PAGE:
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Dietary fibre has been linked to lower levels of glycosylated haemoglobin A1c (HbA1c) among diabetes patients. The present study aimed to evaluate the long-term effect of dietary fibre on HbA1c levels among Chinese patients with type 2 diabetes mellitus.
Two cross-sectional surveys were conducted in 2006 and 2011, with the second one being a repeat survey on a sub-sample from the initial one. In both surveys, an in-person interview was conducted to collect information on demographic characteristics and lifestyles following a similar protocol. Dietary intake was assessed with a validated FFQ. Anthropometric measures and biochemical assays were performed at the interview.
Communities in Pudong New Area of Shanghai, China.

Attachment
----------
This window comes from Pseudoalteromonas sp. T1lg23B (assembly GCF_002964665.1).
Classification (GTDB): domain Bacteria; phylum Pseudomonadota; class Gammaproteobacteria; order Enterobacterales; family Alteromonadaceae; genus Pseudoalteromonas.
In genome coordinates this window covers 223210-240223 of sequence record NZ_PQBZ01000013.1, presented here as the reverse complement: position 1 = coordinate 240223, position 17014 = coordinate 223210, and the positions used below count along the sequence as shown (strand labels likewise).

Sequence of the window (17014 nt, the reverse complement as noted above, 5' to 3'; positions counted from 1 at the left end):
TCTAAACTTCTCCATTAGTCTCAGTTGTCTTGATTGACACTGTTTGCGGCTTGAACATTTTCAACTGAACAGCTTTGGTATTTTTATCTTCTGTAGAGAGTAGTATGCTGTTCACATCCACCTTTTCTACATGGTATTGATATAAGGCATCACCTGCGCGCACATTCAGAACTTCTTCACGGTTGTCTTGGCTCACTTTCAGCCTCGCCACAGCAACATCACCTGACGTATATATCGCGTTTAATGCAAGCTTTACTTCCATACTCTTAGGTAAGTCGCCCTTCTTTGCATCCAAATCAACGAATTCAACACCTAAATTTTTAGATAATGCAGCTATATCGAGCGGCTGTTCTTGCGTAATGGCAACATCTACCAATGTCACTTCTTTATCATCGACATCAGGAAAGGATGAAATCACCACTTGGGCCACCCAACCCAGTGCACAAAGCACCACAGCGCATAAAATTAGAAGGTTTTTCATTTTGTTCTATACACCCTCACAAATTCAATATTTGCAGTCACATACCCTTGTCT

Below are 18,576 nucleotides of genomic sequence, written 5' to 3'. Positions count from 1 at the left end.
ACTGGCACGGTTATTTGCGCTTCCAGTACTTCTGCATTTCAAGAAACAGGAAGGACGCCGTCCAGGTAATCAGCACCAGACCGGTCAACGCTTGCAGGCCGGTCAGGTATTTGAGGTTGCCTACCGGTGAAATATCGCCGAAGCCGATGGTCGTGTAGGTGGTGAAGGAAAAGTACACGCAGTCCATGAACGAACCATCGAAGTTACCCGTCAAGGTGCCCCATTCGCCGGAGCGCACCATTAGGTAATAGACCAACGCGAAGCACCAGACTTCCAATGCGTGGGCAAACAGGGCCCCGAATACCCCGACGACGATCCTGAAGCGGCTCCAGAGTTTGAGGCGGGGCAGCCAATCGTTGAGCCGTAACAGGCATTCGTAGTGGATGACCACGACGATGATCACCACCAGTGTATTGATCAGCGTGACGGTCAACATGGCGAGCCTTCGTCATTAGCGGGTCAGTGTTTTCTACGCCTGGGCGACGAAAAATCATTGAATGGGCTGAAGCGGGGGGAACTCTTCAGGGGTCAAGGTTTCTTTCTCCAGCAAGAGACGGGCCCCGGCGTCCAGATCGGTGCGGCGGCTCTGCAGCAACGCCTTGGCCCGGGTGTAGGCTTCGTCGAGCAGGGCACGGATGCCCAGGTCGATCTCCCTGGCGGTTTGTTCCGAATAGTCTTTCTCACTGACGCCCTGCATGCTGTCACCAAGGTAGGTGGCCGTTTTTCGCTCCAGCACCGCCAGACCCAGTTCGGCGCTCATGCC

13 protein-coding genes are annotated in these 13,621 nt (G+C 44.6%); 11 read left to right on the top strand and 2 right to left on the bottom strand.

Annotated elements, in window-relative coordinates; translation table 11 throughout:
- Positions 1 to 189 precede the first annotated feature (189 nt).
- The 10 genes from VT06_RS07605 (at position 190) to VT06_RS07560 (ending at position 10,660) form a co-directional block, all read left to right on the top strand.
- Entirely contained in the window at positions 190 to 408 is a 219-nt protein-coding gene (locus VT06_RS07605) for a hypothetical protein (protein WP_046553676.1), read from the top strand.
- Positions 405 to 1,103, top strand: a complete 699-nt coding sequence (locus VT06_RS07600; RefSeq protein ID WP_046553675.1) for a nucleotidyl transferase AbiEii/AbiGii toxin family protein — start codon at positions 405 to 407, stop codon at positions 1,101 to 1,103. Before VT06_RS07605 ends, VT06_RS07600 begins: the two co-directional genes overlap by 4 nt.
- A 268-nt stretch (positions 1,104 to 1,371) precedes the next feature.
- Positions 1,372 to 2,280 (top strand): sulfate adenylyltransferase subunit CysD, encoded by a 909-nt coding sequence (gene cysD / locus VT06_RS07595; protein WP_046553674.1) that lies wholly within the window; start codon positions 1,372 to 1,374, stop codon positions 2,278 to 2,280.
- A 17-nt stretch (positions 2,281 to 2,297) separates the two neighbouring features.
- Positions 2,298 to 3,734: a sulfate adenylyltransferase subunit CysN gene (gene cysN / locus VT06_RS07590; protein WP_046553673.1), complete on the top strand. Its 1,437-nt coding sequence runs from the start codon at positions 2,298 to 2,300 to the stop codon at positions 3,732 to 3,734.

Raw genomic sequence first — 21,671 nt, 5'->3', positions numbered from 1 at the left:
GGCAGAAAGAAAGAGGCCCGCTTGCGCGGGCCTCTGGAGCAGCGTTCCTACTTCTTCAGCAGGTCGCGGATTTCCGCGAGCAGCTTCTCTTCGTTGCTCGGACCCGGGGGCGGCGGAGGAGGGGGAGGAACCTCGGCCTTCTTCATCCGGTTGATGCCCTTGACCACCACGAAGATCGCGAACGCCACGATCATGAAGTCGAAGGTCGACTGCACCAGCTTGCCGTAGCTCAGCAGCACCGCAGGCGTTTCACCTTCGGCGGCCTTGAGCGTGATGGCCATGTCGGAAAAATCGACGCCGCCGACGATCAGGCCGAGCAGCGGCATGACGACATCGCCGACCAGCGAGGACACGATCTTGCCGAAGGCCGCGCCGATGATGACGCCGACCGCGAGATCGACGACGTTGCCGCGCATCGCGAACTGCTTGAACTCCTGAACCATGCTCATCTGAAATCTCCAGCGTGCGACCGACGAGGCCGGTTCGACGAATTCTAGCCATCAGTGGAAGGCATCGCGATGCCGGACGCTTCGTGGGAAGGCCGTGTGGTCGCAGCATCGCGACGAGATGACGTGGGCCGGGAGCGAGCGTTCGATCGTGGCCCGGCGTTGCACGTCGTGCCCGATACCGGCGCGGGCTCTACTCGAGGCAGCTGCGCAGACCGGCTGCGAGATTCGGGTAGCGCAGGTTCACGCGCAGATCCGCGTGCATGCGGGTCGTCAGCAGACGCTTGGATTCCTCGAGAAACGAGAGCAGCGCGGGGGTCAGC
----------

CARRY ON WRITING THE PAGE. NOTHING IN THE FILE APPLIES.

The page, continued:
Chinese patients (n 934) with type 2 diabetes mellitus.
An inverse association was observed between dietary fibre and glycaemic status indicated by HbA1c level in both surveys, although it was significant only in the first survey. Among 497 patients participating in both surveys, dietary fibre intake at the first survey was inversely associated with uncontrolled glycaemic status at the second survey, with adjusted odds ratios across the tertiles of intake being 1·00, 0·72 (95 % CI 0·43, 1·21) and 0·58 (95 % CI 0·34, 0·99; Ptrend = 0·048). The change in fibre intake was slightly associated with glycaemic status, with each increase in tertile scores of intake linked to a 0·138 % (β = −0·138; 95 % CI −0·002, 0·278) decrease in HbA1c value and a 19 % (OR = 0·81; 95 % CI 0·65, 1·02) reduced risk of uncontrolled glycaemic status at the second survey.
Dietary fibre may have a long-term beneficial effect on HbA1c level among Chinese diabetes patients.
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